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    February 2017
 
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Demystifying ‘The Cloud’ As A Viable Option For Small Businesses

The way in which small businesses are buying and utilizing technology is changing.

Whether updating current business applications or considering new ones, SMBs now have the option of either a traditional on-premise software deployment, a cloud-based service, or a combination of the two, referred to as “hybrid cloud” or hybrid deployments.

“Numerous business pundits are prognosticating that in the near future the majority of business applications will reside in the cloud,” says Greg Milliken, President of M-Files Inc., the developer of M-Files professional document-management software and the cloud-based document-management service M-Files Cloud Vault,

The cloud is where third-party IT specialists maintain servers, and major software applications are “leased” on a monthly basis as a service rather than licensed—often referred to as the Software-as-a-Service (SaaS) model.

“Many SMBs have limited IT infrastructure and staff, and in this environment the cloud often emerges as the most efficient to get up and running and to maintain, if not the most cost-effective solution,” Milliken says, “Cloud-based solutions lower the barrier of entry to powerful multiuser software tools for situations where on-the-ground network resources are unavailable.”

As an example, small firms are increasingly utilizing cloud-based document-management solutions to store practically all of their documentation in the cloud. For SMBs looking to gain greater control in their ability to manage their documentation while operating with limited IT resources, avoiding the need to invest in server hardware—and the staff to maintain it—are significant benefits.

“A move to the cloud can mean an opportunity for SMBs to put their house in order with respect to chaotic and cluttered server folders, inconsistent record-keeping, and inefficient and confusing workflow processes to make significant gains in efficiency, productivity and quality,” Milliken says.

Instead of allocating their budget on servers and other IT hardware and software as capital expenses, companies can simply pay a smaller amount per month as an operating expense. The monthly fee varies upon the number of active users, so the system easily expands or contracts with business cycles.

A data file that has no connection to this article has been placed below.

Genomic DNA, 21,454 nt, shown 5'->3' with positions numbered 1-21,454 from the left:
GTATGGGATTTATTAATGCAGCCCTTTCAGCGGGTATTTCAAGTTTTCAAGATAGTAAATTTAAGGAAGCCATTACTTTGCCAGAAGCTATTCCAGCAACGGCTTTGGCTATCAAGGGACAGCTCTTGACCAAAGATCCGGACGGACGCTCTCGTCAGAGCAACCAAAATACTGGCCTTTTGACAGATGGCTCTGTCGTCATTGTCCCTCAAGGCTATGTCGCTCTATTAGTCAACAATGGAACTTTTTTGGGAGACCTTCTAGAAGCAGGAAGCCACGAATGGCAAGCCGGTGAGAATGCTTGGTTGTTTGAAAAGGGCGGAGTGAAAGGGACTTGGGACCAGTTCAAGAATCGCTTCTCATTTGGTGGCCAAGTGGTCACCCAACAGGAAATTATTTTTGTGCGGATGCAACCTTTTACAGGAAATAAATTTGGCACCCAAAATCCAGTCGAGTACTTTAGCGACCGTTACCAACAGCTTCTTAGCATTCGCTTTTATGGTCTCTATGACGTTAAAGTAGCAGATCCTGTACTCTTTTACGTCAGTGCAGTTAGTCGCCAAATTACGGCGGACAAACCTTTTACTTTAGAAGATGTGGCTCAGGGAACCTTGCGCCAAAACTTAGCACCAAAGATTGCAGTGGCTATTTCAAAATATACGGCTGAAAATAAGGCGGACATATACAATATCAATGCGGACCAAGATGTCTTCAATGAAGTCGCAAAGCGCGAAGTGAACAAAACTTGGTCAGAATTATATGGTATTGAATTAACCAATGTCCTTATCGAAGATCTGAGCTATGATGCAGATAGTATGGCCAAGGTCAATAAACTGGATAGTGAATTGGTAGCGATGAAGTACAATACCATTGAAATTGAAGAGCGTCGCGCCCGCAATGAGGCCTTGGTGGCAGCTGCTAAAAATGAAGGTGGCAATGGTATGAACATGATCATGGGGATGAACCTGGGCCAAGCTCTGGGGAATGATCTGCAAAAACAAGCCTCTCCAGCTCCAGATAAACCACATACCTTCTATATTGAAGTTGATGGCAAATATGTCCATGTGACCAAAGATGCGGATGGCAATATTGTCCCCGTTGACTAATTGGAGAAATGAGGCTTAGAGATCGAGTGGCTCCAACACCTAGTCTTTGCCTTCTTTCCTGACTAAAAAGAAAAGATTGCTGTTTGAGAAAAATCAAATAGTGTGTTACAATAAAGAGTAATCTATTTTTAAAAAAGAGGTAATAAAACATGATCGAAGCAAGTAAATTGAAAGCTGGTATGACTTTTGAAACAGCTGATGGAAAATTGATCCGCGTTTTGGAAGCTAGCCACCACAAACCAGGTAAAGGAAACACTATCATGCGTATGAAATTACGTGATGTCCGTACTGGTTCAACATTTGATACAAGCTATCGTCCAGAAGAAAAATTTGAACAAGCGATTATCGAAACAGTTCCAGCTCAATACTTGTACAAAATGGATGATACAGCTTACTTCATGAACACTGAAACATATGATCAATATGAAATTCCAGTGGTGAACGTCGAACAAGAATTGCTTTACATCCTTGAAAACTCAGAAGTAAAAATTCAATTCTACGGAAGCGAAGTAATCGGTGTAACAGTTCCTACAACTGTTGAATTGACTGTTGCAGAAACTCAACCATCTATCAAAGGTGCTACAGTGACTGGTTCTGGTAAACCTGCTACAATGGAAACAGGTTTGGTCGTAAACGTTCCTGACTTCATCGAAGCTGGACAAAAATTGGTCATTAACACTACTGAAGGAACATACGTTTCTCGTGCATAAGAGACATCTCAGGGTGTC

“As small businesses grow and their IT needs expand and existing resources become overextended, the cloud presents a compelling option,” Milliken says. “They can expand flexibly with secure cloud storage capabilities and take advantage of the SaaS model to serve new departments or larger-scale limited-time projects without having to add hardware capacity or IT staff.”

Cloud solutions allow many technical responsibilities to be outsourced. The cloud-based-solution vendor often handles the complex procedures that usually lie outside the expertise of a small business owner, such as backup and disaster recovery, long-term archiving and day-to-day maintenance.

When considering which solution-deployment method makes sense for a company, the practicalities and economics of the decision are influenced by what an organization currently has in terms of IT assets and staff.

Finally, Milliken says, “The choice to move to the cloud is significant, since it can impact policies and procedures associated with information technology, security and compliance, not just for an organization, but also for the organization’s customers and partners. Make sure to assess how technology deployment via the cloud may affect these areas before making your final decision.”

For more information, visit www.m-files.com.


© 2017, Information Strategies, Inc.
P.O. Box 315, Ridgefield, NJ 07657
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